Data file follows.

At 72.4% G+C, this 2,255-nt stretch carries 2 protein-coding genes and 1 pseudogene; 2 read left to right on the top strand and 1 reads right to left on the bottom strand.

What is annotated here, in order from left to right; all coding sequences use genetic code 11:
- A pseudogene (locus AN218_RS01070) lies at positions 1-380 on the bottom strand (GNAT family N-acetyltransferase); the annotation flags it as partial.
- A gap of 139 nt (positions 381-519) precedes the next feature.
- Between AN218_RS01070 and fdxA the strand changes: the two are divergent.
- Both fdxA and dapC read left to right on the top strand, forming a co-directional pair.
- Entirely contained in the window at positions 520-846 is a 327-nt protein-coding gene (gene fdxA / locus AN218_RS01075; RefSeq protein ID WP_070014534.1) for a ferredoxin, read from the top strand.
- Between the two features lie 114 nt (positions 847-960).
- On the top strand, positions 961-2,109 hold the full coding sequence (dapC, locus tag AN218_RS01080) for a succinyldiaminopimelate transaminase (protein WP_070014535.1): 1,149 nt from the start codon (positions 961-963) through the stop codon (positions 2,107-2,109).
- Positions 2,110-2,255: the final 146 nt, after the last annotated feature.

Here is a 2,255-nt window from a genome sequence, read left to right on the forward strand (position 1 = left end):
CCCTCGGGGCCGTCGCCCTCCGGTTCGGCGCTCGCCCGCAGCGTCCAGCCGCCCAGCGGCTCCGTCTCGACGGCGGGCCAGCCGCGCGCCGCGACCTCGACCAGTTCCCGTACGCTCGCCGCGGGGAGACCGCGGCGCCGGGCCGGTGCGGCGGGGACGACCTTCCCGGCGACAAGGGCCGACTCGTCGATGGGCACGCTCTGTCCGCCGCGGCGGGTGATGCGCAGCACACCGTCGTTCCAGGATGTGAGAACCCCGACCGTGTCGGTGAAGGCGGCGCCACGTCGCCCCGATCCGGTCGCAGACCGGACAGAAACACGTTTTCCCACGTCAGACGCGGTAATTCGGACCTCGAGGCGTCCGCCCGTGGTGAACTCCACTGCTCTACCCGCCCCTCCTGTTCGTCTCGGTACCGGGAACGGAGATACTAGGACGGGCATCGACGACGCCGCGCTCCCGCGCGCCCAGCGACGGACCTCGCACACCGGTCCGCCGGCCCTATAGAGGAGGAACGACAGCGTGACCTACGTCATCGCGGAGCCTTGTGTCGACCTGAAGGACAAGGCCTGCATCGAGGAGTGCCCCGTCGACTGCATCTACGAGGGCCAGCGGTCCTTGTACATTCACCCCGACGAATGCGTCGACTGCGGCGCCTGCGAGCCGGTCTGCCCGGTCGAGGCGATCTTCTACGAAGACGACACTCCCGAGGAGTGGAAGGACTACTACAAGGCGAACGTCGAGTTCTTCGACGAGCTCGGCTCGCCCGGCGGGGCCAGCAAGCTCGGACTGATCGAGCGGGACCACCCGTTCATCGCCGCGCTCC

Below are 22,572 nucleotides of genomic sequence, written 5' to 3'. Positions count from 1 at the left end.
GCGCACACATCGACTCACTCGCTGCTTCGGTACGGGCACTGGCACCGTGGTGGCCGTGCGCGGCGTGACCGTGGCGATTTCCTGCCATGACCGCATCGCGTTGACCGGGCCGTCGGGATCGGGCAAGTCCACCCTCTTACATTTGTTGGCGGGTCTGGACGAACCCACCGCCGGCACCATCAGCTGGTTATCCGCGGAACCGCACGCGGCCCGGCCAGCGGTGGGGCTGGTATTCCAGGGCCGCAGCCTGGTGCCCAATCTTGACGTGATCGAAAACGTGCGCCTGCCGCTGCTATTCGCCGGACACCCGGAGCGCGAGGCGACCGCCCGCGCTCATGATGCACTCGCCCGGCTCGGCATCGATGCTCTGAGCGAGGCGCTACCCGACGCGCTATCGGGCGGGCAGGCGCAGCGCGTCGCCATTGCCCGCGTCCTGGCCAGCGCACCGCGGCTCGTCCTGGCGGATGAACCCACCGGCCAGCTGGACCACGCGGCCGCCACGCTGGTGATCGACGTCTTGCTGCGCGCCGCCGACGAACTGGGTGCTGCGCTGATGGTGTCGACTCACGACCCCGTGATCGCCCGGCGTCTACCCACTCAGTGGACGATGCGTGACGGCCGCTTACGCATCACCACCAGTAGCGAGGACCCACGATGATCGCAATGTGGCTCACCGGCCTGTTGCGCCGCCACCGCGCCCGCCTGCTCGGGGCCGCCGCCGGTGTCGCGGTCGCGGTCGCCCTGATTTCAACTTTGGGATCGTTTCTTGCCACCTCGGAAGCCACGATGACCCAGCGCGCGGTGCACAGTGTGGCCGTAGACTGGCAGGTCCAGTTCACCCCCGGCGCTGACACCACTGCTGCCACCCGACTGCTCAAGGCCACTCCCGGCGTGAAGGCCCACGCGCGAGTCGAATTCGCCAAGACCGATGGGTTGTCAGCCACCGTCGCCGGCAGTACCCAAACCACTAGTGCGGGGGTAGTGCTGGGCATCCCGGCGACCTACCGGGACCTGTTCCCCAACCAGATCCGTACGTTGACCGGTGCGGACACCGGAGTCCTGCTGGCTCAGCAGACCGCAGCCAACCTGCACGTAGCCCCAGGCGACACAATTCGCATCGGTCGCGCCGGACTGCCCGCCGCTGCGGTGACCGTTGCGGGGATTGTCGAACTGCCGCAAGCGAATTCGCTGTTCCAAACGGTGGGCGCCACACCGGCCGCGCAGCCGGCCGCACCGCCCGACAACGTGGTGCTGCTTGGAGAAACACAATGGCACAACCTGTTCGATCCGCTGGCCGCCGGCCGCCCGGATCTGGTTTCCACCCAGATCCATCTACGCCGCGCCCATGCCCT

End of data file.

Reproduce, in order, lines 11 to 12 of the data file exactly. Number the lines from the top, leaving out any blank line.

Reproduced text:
Here is a 2,255-nt window from a genome sequence, read left to right on the forward strand (position 1 = left end):
CCCTCGGGGCCGTCGCCCTCCGGTTCGGCGCTCGCCCGCAGCGTCCAGCCGCCCAGCGGCTCCGTCTCGACGGCGGGCCAGCCGCGCGCCGCGACCTCGACCAGTTCCCGTACGCTCGCCGCGGGGAGACCGCGGCGCCGGGCCGGTGCGGCGGGGACGACCTTCCCGGCGACAAGGGCCGACTCGTCGATGGGCACGCTCTGTCCGCCGCGGCGGGTGATGCGCAGCACACCGTCGTTCCAGGATGTGAGAACCCCGACCGTGTCGGTGAAGGCGGCGCCACGTCGCCCCGATCCGGTCGCAGACCGGACAGAAACACGTTTTCCCACGTCAGACGCGGTAATTCGGACCTCGAGGCGTCCGCCCGTGGTGAACTCCACTGCTCTACCCGCCCCTCCTGTTCGTCTCGGTACCGGGAACGGAGATACTAGGACGGGCATCGACGACGCCGCGCTCCCGCGCGCCCAGCGACGGACCTCGCACACCGGTCCGCCGGCCCTATAGAGGAGGAACGACAGCGTGACCTACGTCATCGCGGAGCCTTGTGTCGACCTGAAGGACAAGGCCTGCATCGAGGAGTGCCCCGTCGACTGCATCTACGAGGGCCAGCGGTCCTTGTACATTCACCCCGACGAATGCGTCGACTGCGGCGCCTGCGAGCCGGTCTGCCCGGTCGAGGCGATCTTCTACGAAGACGACACTCCCGAGGAGTGGAAGGACTACTACAAGGCGAACGTCGAGTTCTTCGACGAGCTCGGCTCGCCCGGCGGGGCCAGCAAGCTCGGACTGATCGAGCGGGACCACCCGTTCATCGCCGCGCTCC